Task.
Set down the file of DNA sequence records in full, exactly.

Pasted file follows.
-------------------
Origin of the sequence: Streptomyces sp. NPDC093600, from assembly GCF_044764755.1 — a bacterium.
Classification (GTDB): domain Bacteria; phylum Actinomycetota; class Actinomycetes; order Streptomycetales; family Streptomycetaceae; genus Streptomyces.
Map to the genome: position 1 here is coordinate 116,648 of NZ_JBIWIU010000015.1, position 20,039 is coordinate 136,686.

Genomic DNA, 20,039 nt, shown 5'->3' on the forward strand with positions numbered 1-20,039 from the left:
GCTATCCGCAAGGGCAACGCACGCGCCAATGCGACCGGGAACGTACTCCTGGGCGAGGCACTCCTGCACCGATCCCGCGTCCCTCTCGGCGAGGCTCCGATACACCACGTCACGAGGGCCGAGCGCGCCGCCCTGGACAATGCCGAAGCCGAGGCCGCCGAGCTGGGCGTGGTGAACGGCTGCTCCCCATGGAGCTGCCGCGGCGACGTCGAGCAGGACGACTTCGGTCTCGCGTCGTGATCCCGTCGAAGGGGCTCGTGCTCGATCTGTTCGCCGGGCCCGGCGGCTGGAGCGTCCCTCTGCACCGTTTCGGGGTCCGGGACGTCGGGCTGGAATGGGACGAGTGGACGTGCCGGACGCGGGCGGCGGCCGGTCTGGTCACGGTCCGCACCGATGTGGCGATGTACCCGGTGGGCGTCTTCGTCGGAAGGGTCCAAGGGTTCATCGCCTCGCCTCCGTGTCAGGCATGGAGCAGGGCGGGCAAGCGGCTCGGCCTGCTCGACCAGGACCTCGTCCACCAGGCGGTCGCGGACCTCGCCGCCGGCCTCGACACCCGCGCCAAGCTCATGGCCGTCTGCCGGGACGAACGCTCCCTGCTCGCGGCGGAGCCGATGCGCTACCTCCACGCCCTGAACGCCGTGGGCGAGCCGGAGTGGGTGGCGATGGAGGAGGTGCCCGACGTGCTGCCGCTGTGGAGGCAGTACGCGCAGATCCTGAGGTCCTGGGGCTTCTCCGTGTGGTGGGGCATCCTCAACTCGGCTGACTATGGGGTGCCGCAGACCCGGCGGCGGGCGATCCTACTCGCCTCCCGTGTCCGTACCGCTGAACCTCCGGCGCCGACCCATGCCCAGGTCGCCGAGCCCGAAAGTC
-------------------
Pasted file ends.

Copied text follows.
Origin of the sequence: Streptomyces sp. NPDC093600, from assembly GCF_044764755.1 — a bacterium.
Classification (GTDB): domain Bacteria; phylum Actinomycetota; class Actinomycetes; order Streptomycetales; family Streptomycetaceae; genus Streptomyces.
Map to the genome: position 1 here is coordinate 116,648 of NZ_JBIWIU010000015.1, position 20,039 is coordinate 136,686.

Genomic DNA, 20,039 nt, shown 5'->3' on the forward strand with positions numbered 1-20,039 from the left:
GCTATCCGCAAGGGCAACGCACGCGCCAATGCGACCGGGAACGTACTCCTGGGCGAGGCACTCCTGCACCGATCCCGCGTCCCTCTCGGCGAGGCTCCGATACACCACGTCACGAGGGCCGAGCGCGCCGCCCTGGACAATGCCGAAGCCGAGGCCGCCGAGCTGGGCGTGGTGAACGGCTGCTCCCCATGGAGCTGCCGCGGCGACGTCGAGCAGGACGACTTCGGTCTCGCGTCGTGATCCCGTCGAAGGGGCTCGTGCTCGATCTGTTCGCCGGGCCCGGCGGCTGGAGCGTCCCTCTGCACCGTTTCGGGGTCCGGGACGTCGGGCTGGAATGGGACGAGTGGACGTGCCGGACGCGGGCGGCGGCCGGTCTGGTCACGGTCCGCACCGATGTGGCGATGTACCCGGTGGGCGTCTTCGTCGGAAGGGTCCAAGGGTTCATCGCCTCGCCTCCGTGTCAGGCATGGAGCAGGGCGGGCAAGCGGCTCGGCCTGCTCGACCAGGACCTCGTCCACCAGGCGGTCGCGGACCTCGCCGCCGGCCTCGACACCCGCGCCAAGCTCATGGCCGTCTGCCGGGACGAACGCTCCCTGCTCGCGGCGGAGCCGATGCGCTACCTCCACGCCCTGAACGCCGTGGGCGAGCCGGAGTGGGTGGCGATGGAGGAGGTGCCCGACGTGCTGCCGCTGTGGAGGCAGTACGCGCAGATCCTGAGGTCCTGGGGCTTCTCCGTGTGGTGGGGCATCCTCAACTCGGCTGACTATGGGGTGCCGCAGACCCGGCGGCGGGCGATCCTACTCGCCTCCCGTGTCCGTACCGCTGAACCTCCGGCGCCGACCCATGCCCAGGTCGCCGAGCCCGAAAGTC